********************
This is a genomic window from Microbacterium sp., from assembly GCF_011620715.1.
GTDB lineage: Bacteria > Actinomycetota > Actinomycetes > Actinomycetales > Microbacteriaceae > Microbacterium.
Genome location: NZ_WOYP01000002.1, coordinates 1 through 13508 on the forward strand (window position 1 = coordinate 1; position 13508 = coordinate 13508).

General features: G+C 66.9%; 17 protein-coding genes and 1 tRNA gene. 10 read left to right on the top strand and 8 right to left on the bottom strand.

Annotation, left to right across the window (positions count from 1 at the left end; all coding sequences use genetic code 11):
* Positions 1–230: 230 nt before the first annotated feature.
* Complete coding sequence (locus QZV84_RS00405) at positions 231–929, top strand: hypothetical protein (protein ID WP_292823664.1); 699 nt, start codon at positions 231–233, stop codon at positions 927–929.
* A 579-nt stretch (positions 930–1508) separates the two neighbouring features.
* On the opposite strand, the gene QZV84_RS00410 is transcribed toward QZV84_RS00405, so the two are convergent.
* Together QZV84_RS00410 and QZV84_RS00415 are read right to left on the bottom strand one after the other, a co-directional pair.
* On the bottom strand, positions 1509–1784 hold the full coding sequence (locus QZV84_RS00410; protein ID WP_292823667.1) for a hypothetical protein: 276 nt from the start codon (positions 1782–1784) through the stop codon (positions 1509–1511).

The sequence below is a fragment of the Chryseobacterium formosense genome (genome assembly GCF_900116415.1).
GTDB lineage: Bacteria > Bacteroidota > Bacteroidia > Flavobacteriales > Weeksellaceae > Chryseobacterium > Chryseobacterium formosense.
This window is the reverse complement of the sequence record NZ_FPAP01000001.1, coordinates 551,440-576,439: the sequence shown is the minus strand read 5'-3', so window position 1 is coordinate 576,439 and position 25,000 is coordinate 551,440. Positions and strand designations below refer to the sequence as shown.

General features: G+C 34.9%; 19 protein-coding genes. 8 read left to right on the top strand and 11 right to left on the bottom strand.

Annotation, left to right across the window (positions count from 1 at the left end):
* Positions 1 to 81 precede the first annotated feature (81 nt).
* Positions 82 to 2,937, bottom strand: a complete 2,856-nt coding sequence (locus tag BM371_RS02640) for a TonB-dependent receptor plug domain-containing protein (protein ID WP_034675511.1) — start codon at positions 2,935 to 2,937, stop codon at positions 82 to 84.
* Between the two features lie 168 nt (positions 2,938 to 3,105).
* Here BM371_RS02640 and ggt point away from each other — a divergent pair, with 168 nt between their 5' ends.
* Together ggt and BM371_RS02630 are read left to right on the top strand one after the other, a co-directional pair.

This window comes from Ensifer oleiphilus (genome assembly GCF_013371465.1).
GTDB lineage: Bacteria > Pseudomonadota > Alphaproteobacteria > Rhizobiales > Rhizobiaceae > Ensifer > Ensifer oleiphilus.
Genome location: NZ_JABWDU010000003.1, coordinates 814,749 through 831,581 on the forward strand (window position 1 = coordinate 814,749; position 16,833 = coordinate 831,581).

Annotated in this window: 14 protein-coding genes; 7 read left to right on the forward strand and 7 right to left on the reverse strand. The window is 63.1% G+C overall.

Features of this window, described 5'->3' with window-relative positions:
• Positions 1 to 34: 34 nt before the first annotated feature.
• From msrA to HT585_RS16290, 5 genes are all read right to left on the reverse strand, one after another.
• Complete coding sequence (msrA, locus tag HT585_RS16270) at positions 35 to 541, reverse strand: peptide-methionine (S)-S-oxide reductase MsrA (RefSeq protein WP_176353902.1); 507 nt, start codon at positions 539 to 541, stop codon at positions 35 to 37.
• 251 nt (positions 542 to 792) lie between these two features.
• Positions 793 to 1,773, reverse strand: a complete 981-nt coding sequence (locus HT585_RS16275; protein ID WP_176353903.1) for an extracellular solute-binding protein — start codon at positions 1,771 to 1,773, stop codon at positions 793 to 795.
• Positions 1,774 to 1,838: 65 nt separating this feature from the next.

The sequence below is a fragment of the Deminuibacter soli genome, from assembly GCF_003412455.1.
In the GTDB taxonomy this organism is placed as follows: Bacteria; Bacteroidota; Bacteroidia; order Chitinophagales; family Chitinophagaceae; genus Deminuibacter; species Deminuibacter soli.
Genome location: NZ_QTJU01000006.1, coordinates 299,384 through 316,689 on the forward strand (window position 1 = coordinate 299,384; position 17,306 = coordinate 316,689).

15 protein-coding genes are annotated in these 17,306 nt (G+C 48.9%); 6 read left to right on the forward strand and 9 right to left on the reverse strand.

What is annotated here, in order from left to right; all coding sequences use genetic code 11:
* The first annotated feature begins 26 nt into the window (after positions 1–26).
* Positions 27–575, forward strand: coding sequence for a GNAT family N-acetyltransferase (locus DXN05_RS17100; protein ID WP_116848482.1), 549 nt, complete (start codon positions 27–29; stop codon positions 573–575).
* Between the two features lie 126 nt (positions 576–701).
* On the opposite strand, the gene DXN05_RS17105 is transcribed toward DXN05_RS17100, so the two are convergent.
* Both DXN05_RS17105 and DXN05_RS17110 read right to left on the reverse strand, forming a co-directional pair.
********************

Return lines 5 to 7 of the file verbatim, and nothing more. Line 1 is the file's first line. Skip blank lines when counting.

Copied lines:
Annotation, left to right across the window (positions count from 1 at the left end; all coding sequences use genetic code 11):
* Positions 1–230: 230 nt before the first annotated feature.
* Complete coding sequence (locus QZV84_RS00405) at positions 231–929, top strand: hypothetical protein (protein ID WP_292823664.1); 699 nt, start codon at positions 231–233, stop codon at positions 927–929.